Ninilchik Native Association sketchy about future pork plans

Pork proposal tries again

Posted: Monday, April 01, 2002

More information has arisen about plans to push pork purveyance on the Kenai Peninsula, as Ninilchik Native Association Inc. representatives spoke up to place some distance between their organization and the Alaska Pork Project Inc.

Also, Alaska Industrial Development and Export Authority identified a previous unsuccessful feasibility study with a similar project.

At a March 21 public forum, Dick Metteer, Alaska Pork Project president, named Ninilchik Native land near Deep Creek and Caribou Hills as a location being considered for his group's proposal to farm more than 600,000 hogs. He said contact had been made with the Native association regarding plans for more than 24,000 acres of land.

Gary Jackinsky, NNAI vice president, said the association was approached last spring, but was sketchy about the response given to Metteer.

"We didn't really say no; we didn't really say yes," Jackinsky said. "It didn't look like a very good deal to us. We decided it was too many questions left unanswered."

In a letter to the editor, dated Thursday, NNAI secretary and treasurer Ray Bouwens said the idea was declined.

"As with all proposals, the board and management of NNAI carefully reviewed and thoroughly discussed this proposal," Bouwens wrote.

"The board elected not to pursue this proposal, as the potential of environmental impacts outweighed the potential for economic growth at this time."

Bouwens declined comment, but Jackinsky said the association had a responsibility to the land to fulfill.

"We are stewards of the land there, and we have to watch the environmental problems that might pop up," he said. "We're really not ready to handle that."

Metteer said, however, he was still offered a window of opportunity from NNAI CEO David Duffy, pending favorable results from a feasibility study.

"Mr. Duffy said, 'That's fine, when your feasibility study is done, go ahead and bring it back,'" Metteer said.

In 1993, while working as a consultant for Danish meat company Globe Meat Technology Inc., Metteer was unable to get an early incarnation of the project past AIDEA.

Jim McMillan, AIDEA deputy director of credit, said his agency entered into a cost reimbursement agreement with Globe to do a pre-feasibility study for bringing a pork farming operation to Alaska.

McMillan, who was not with AIDEA at the time, said the terms of the deal stated the agency would front expenses, not to exceed $236,000, for the prestudy. If AIDEA found the project feasible, the expenses would be rolled into the loan to pay for the entire project. Otherwise, Globe would have to pay the state back for the prestudy.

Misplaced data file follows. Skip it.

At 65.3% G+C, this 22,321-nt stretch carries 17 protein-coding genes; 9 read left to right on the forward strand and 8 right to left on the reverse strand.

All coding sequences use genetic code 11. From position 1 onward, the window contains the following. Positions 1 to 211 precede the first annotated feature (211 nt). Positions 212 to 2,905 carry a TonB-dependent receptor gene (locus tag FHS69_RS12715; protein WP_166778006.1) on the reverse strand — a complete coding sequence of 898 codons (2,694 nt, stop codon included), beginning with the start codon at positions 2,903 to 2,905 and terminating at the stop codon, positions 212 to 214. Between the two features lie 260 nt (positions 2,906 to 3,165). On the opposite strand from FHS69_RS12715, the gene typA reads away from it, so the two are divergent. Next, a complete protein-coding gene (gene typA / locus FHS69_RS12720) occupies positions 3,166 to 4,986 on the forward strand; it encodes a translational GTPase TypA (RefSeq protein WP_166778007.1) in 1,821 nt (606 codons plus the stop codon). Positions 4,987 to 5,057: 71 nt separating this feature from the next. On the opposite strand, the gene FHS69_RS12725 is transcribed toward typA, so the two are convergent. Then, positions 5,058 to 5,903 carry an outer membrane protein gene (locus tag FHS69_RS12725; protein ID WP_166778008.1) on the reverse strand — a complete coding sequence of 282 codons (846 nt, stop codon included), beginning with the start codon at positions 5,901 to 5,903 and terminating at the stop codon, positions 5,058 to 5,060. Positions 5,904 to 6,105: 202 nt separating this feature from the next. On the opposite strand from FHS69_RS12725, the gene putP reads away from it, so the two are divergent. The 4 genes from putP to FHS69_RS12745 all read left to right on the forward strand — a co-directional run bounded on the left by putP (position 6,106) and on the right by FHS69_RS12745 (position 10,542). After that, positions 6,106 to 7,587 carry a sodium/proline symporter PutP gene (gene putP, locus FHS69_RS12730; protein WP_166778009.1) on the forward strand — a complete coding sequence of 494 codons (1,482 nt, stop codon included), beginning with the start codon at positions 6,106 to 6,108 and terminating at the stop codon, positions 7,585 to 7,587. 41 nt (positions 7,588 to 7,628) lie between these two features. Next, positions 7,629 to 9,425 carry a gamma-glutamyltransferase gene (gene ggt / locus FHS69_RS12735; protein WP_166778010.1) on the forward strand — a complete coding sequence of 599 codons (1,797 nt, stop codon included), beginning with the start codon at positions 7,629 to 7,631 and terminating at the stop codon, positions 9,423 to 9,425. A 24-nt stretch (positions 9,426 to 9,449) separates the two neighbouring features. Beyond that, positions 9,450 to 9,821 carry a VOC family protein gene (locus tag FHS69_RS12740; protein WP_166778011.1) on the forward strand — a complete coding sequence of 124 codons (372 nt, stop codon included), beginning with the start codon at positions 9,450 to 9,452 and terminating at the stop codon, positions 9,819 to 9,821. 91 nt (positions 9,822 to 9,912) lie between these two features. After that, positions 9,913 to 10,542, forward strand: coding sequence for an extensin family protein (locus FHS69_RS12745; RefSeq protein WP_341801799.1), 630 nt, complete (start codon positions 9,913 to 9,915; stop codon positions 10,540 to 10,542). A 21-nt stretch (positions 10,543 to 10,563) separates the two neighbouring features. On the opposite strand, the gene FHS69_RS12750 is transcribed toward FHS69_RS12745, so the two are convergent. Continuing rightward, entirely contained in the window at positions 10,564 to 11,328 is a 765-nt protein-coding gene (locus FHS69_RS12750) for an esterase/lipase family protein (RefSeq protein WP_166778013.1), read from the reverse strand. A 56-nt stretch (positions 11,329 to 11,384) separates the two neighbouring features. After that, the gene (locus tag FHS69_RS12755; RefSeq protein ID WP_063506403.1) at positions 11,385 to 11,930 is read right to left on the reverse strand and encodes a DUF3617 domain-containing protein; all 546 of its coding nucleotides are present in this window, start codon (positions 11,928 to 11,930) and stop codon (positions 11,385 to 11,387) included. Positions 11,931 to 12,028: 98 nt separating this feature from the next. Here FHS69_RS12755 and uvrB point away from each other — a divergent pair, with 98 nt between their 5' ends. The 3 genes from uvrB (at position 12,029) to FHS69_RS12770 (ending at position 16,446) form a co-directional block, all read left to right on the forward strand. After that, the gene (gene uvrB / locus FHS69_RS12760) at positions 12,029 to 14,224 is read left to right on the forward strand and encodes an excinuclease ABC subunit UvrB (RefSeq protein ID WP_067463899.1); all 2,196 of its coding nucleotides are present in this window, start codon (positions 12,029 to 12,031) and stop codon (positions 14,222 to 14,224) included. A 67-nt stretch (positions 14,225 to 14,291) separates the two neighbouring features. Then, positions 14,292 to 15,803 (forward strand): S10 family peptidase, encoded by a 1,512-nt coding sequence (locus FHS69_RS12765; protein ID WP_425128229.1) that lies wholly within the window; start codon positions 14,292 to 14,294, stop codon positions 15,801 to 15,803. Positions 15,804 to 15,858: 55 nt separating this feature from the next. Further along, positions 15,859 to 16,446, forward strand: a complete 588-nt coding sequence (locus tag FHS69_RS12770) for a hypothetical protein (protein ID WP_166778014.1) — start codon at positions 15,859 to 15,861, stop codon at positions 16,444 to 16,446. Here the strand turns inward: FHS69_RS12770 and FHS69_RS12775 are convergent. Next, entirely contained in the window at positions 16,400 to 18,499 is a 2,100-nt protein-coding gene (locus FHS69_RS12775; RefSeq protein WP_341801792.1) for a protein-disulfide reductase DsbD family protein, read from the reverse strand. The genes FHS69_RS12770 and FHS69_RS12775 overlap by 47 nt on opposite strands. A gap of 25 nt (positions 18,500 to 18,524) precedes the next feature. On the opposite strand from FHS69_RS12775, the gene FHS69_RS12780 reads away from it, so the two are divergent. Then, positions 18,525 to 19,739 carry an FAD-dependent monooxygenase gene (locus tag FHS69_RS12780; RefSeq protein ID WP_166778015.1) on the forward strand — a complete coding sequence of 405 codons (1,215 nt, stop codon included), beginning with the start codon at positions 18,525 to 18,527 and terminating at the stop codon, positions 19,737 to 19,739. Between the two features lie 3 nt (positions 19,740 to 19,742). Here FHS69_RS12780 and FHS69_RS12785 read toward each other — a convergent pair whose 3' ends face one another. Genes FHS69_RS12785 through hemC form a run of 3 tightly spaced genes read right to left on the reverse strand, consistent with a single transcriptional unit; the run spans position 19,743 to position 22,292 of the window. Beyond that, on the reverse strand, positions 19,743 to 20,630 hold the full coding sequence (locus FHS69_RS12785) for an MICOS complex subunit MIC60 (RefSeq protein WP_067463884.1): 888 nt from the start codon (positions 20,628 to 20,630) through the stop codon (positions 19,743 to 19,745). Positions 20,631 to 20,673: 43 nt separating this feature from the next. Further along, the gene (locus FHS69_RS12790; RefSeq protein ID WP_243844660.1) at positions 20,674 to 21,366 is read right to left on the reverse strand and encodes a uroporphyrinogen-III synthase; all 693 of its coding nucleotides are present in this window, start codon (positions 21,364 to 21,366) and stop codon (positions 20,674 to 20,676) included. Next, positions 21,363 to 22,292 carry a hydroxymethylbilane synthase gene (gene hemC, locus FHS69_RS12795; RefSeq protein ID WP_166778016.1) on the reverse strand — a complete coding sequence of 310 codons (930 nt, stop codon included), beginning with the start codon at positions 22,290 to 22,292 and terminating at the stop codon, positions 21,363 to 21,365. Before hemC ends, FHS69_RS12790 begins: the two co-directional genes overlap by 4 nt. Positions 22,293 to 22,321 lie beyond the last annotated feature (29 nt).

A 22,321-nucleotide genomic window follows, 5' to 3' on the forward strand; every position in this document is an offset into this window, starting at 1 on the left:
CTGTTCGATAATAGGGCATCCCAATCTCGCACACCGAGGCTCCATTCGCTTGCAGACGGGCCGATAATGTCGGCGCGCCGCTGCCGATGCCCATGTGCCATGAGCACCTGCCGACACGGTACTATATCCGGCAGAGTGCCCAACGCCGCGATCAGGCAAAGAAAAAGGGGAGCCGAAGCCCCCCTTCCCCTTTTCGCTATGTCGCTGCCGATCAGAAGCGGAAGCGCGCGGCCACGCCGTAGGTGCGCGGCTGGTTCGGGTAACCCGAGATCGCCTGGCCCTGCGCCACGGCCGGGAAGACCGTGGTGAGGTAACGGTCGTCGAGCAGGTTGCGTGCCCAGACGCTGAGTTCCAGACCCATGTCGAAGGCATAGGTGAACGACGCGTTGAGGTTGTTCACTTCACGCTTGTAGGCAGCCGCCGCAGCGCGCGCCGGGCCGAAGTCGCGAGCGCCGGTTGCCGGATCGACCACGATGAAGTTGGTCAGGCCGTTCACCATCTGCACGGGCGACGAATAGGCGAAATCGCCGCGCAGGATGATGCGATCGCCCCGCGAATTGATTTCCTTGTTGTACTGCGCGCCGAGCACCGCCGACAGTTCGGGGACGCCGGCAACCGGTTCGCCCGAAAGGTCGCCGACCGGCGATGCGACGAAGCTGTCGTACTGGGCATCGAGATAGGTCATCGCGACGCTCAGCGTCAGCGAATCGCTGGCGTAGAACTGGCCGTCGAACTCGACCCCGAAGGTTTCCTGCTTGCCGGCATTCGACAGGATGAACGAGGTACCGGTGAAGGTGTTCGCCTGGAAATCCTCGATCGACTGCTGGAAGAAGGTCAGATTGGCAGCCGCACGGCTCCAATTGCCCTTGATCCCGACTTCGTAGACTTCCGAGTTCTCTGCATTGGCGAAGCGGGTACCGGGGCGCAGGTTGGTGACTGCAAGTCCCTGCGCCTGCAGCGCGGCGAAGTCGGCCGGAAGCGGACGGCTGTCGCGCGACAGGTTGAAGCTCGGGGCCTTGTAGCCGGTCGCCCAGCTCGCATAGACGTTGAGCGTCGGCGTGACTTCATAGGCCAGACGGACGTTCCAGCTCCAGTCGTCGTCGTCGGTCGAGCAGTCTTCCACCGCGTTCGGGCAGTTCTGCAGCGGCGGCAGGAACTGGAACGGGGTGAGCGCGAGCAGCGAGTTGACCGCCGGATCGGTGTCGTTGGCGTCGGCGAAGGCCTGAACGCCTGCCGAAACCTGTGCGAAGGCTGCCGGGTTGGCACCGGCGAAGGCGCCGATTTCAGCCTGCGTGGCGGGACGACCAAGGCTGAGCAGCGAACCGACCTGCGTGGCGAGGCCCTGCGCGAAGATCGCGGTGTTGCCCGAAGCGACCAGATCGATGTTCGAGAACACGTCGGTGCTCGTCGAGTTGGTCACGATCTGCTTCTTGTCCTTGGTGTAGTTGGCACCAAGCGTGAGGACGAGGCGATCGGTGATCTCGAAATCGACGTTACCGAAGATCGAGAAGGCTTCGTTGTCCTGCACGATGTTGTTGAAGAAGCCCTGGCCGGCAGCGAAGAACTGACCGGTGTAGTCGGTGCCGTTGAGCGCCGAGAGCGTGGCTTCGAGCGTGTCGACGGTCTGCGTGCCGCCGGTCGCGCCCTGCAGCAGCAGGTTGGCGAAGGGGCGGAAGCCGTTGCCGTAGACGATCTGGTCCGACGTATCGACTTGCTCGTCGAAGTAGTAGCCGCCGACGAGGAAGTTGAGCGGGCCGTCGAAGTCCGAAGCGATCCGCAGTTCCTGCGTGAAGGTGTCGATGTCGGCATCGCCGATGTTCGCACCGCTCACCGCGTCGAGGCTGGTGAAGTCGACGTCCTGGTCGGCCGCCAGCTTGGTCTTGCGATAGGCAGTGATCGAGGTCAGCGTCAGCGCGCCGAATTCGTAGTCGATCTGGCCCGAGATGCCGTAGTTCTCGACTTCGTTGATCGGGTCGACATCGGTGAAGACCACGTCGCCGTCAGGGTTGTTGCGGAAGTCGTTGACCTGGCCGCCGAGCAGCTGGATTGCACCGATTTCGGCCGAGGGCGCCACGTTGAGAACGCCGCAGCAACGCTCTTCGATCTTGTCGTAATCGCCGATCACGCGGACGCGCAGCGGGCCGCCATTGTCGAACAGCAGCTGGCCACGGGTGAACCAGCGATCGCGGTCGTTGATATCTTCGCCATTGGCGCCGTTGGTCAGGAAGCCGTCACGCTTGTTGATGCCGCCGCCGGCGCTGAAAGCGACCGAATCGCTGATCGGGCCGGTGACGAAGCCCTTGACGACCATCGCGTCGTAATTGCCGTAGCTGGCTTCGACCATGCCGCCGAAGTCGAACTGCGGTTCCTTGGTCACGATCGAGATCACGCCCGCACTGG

But, McMillan said, AIDEA determined the project was not feasible and elected not to make a payment. Already having assigned contract work, Globe submitted a bill for $219,199.

"AIDEA was billed for the cost incurred up to the point of the 'not feasible' decision," McMillan said. "We declined to pay because there were changes AIDEA suggested that the company was not willing to make."

He did not, however, disclose what those changes were. He said the agency decided there was no need to pay for a nonfeasible project.

"When the first billing came in, it was already determined not to pay it because the (money) would have to be reimbursed anyway," McMillan said.

Anchorage attorney Walter Featherly said AIDEA agreed to reimburse the developers for the cost of $75,000.

"AIDEA wouldn't have paid if they didn't believe that they had some responsibility," he said.

Featherly said Metteer was a key proponent in the previous deal, but said he did not believe Metteer's involvement would hurt any chances for the current push for Alaska pig farming.

"There's no question that Dick was the prime mover behind that," he said. "Dick is the one who contacted Globe in the first place and supplied them with the information. And there's no question that AIDEA was interested.

"It was my idea to have AIDEA administer the (new) study on behalf of the Kenai Peninsula Borough," Featherly continued. "They would contract to have the study done. I asked Jim McMillan if previous dealings would hurt Dick's chances, and he said he didn't believe so.

"Based on that conversation with Jim, I got back to Dick and suggested that he move forward."

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